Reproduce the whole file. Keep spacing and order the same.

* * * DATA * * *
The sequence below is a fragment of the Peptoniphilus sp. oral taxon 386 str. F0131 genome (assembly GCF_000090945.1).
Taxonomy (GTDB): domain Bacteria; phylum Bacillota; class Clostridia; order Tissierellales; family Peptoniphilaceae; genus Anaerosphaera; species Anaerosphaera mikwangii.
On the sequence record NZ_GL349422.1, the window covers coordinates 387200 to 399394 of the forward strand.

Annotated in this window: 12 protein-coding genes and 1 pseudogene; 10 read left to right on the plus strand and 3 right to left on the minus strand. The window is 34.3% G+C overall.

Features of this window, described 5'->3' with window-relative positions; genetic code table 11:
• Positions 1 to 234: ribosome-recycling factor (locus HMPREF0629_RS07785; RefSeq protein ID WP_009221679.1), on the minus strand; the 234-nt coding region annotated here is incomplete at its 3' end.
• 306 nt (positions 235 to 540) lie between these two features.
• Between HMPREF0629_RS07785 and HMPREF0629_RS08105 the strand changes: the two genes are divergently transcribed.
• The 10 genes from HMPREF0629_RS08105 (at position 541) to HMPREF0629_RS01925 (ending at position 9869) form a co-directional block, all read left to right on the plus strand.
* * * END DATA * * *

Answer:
The sequence below is a fragment of the Peptoniphilus sp. oral taxon 386 str. F0131 genome (assembly GCF_000090945.1).
Taxonomy (GTDB): domain Bacteria; phylum Bacillota; class Clostridia; order Tissierellales; family Peptoniphilaceae; genus Anaerosphaera; species Anaerosphaera mikwangii.
On the sequence record NZ_GL349422.1, the window covers coordinates 387200 to 399394 of the forward strand.

Annotated in this window: 12 protein-coding genes and 1 pseudogene; 10 read left to right on the plus strand and 3 right to left on the minus strand. The window is 34.3% G+C overall.

Features of this window, described 5'->3' with window-relative positions; genetic code table 11:
• Positions 1 to 234: ribosome-recycling factor (locus HMPREF0629_RS07785; RefSeq protein ID WP_009221679.1), on the minus strand; the 234-nt coding region annotated here is incomplete at its 3' end.
• 306 nt (positions 235 to 540) lie between these two features.
• Between HMPREF0629_RS07785 and HMPREF0629_RS08105 the strand changes: the two genes are divergently transcribed.
• The 10 genes from HMPREF0629_RS08105 (at position 541) to HMPREF0629_RS01925 (ending at position 9869) form a co-directional block, all read left to right on the plus strand.